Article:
Mapping the Columbia
he Columbia River Basin comes to life in a new digital atlas produced by Oregon State University cartography students. They have created an iBook — accessible via Apple’s iPad — which combines the look and feel of a traditional paper book with the touch-screen features of a tablet computer.
Magnetotellurics has opened doors to stunning breakthroughs and fascinating discoveries, providing new perspectives that were once invisible to science.
Every observation from sediment color, rock composition and how far a layer inclined from horizontal had to be recorded in the orange field book and marked on the contour map.
We’re overdue. If the Cascadia subduction zone behaves as it has in the past, an 8.0 to 8.5 earthquake and a resulting tsunami have a good chance of striking the Pacific Northwest in the next 50 years.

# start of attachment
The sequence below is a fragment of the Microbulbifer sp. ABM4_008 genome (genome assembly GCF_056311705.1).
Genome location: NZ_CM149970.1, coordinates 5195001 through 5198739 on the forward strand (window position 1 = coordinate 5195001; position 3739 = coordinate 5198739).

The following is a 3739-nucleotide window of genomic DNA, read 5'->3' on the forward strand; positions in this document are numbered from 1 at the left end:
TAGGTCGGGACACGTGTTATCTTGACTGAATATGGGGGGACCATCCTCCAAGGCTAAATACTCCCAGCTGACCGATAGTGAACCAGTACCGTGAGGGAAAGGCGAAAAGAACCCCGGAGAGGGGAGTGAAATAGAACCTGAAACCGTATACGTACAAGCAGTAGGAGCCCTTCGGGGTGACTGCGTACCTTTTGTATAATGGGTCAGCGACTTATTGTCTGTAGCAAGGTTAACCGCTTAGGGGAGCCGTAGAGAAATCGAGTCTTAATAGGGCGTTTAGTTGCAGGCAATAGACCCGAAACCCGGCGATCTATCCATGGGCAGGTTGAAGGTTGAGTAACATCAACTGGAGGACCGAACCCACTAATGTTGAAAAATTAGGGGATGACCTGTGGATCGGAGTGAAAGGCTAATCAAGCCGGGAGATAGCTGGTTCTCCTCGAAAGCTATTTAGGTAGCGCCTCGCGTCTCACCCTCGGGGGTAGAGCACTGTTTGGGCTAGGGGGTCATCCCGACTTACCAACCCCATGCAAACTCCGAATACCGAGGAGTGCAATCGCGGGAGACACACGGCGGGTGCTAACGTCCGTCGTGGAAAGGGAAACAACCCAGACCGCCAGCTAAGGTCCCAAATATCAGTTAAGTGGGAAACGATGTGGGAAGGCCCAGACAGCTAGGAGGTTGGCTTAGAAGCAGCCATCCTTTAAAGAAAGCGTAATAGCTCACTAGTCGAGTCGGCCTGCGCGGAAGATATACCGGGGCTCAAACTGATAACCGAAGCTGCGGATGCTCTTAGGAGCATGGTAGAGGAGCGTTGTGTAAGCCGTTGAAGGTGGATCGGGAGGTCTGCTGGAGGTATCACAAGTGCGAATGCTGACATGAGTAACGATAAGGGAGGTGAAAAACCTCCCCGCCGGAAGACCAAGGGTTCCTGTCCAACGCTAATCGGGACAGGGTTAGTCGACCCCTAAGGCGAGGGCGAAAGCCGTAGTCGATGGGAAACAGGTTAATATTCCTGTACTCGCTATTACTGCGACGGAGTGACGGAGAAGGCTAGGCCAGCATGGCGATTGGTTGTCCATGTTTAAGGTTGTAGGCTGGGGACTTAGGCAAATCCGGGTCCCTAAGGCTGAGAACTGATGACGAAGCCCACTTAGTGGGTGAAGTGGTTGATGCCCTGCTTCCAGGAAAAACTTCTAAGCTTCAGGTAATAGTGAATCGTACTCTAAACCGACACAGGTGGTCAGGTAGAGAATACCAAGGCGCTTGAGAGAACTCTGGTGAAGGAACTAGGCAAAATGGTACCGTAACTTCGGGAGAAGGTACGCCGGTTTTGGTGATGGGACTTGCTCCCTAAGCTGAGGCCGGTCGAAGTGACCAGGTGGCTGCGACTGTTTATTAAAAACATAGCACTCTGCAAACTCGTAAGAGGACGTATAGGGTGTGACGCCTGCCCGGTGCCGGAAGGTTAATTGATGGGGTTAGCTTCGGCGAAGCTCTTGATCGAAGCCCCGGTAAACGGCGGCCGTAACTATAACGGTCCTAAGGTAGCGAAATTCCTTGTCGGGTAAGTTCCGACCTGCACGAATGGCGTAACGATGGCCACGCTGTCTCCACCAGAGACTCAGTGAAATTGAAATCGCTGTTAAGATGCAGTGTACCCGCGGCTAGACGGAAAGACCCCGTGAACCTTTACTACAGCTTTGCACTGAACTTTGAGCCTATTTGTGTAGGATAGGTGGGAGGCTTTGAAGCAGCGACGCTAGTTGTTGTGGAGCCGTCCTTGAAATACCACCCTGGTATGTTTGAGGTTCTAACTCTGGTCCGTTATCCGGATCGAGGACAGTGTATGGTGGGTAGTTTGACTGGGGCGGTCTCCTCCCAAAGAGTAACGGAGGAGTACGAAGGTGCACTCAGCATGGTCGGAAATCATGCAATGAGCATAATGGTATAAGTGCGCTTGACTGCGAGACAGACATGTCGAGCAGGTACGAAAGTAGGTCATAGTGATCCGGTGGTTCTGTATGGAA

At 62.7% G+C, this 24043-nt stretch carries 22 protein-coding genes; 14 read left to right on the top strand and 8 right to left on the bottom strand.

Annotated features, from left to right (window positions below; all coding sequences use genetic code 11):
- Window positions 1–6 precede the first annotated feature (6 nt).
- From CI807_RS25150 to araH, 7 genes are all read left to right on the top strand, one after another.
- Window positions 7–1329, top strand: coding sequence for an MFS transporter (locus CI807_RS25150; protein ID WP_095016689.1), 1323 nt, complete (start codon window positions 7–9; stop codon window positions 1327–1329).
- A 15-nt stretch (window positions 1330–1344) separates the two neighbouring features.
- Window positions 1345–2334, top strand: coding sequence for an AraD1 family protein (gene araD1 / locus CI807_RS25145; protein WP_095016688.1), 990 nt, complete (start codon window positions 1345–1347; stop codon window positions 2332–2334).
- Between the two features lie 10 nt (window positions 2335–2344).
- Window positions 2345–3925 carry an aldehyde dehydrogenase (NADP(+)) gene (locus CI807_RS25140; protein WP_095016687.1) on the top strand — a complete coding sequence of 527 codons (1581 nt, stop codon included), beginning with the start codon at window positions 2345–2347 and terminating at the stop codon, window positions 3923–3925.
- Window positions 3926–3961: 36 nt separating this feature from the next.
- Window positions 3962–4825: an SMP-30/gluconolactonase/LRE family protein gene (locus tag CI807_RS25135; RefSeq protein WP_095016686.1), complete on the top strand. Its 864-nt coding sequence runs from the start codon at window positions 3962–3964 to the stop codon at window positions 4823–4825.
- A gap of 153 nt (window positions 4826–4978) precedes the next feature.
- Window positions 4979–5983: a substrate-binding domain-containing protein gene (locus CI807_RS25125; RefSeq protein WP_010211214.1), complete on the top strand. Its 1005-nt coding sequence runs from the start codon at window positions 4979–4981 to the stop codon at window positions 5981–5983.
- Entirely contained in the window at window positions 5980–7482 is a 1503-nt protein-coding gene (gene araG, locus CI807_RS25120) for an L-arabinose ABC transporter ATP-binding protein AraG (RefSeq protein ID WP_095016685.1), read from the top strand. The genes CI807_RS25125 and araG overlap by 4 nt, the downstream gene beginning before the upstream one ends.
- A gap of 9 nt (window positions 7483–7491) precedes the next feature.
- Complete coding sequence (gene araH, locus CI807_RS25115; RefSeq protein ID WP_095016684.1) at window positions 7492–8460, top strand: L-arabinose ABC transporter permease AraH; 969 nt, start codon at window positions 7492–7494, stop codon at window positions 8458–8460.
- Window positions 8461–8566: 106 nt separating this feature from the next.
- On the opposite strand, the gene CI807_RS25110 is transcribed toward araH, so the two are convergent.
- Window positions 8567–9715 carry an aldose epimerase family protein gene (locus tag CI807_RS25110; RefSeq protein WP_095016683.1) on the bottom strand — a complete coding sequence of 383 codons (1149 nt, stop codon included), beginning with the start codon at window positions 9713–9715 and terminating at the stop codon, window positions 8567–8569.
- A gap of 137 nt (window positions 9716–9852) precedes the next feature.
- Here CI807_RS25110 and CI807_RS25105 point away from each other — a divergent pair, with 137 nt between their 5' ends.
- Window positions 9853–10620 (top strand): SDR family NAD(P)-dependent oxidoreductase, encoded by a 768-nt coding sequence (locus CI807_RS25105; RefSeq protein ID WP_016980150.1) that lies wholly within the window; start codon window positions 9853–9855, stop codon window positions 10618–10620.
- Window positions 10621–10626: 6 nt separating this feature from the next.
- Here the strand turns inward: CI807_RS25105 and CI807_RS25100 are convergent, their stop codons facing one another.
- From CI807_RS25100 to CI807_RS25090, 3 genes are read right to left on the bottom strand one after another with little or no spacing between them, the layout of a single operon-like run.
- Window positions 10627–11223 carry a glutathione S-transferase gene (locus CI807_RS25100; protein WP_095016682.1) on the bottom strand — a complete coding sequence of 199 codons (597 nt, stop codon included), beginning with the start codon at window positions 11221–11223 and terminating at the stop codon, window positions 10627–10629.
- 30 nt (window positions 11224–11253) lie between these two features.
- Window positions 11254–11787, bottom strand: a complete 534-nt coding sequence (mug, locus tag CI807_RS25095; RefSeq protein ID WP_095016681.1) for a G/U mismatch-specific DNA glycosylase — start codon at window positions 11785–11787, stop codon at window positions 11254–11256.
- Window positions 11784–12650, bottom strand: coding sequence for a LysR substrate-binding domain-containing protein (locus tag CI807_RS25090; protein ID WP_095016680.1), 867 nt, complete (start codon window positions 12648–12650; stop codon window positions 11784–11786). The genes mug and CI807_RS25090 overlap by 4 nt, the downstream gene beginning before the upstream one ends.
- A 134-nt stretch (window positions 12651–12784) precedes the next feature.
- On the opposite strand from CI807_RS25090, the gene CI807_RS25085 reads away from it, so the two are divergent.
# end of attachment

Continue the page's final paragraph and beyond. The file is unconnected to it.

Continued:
Committed to a Fault
Growing up in Central Oregon’s spectacular landscape, Ajeet Johnson challenged the backcountry of the Cascades. She pulled herself hand-over-hand up Smith Rock and carved down slopes at Mt. Bachelor, but over time, she became curious about the forces that shaped the terrain and will influence its future.
Glass Half Full (roughly speaking)
The next time you sip a glass of spring water, consider this: Before it got to your lips, that water was soaking through soil, creeping along basalt crevices or flowing through porous volcanic rock.